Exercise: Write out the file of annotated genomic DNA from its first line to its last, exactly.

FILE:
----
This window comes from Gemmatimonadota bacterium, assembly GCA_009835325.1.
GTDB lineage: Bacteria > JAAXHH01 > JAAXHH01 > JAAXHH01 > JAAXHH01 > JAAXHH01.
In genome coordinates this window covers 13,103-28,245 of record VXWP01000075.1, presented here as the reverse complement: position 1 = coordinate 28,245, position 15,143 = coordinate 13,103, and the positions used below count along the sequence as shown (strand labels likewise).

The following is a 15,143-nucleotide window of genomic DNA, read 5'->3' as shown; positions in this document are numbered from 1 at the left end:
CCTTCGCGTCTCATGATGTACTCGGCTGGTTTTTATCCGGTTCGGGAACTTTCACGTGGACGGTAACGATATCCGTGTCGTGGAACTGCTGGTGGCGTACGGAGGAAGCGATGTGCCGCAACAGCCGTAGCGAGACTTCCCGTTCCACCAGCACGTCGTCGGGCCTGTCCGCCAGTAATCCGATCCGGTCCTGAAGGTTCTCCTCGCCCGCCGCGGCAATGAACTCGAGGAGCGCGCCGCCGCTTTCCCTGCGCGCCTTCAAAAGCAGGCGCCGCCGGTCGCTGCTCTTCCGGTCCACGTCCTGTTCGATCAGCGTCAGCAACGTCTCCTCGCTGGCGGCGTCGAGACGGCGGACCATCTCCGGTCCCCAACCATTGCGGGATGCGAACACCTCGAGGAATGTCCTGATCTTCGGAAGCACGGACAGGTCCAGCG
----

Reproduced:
This window comes from Gemmatimonadota bacterium, assembly GCA_009835325.1.
GTDB lineage: Bacteria > JAAXHH01 > JAAXHH01 > JAAXHH01 > JAAXHH01 > JAAXHH01.
In genome coordinates this window covers 13,103-28,245 of record VXWP01000075.1, presented here as the reverse complement: position 1 = coordinate 28,245, position 15,143 = coordinate 13,103, and the positions used below count along the sequence as shown (strand labels likewise).

The following is a 15,143-nucleotide window of genomic DNA, read 5'->3' as shown; positions in this document are numbered from 1 at the left end:
CCTTCGCGTCTCATGATGTACTCGGCTGGTTTTTATCCGGTTCGGGAACTTTCACGTGGACGGTAACGATATCCGTGTCGTGGAACTGCTGGTGGCGTACGGAGGAAGCGATGTGCCGCAACAGCCGTAGCGAGACTTCCCGTTCCACCAGCACGTCGTCGGGCCTGTCCGCCAGTAATCCGATCCGGTCCTGAAGGTTCTCCTCGCCCGCCGCGGCAATGAACTCGAGGAGCGCGCCGCCGCTTTCCCTGCGCGCCTTCAAAAGCAGGCGCCGCCGGTCGCTGCTCTTCCGGTCCACGTCCTGTTCGATCAGCGTCAGCAACGTCTCCTCGCTGGCGGCGTCGAGACGGCGGACCATCTCCGGTCCCCAACCATTGCGGGATGCGAACACCTCGAGGAATGTCCTGATCTTCGGAAGCACGGACAGGTCCAGCG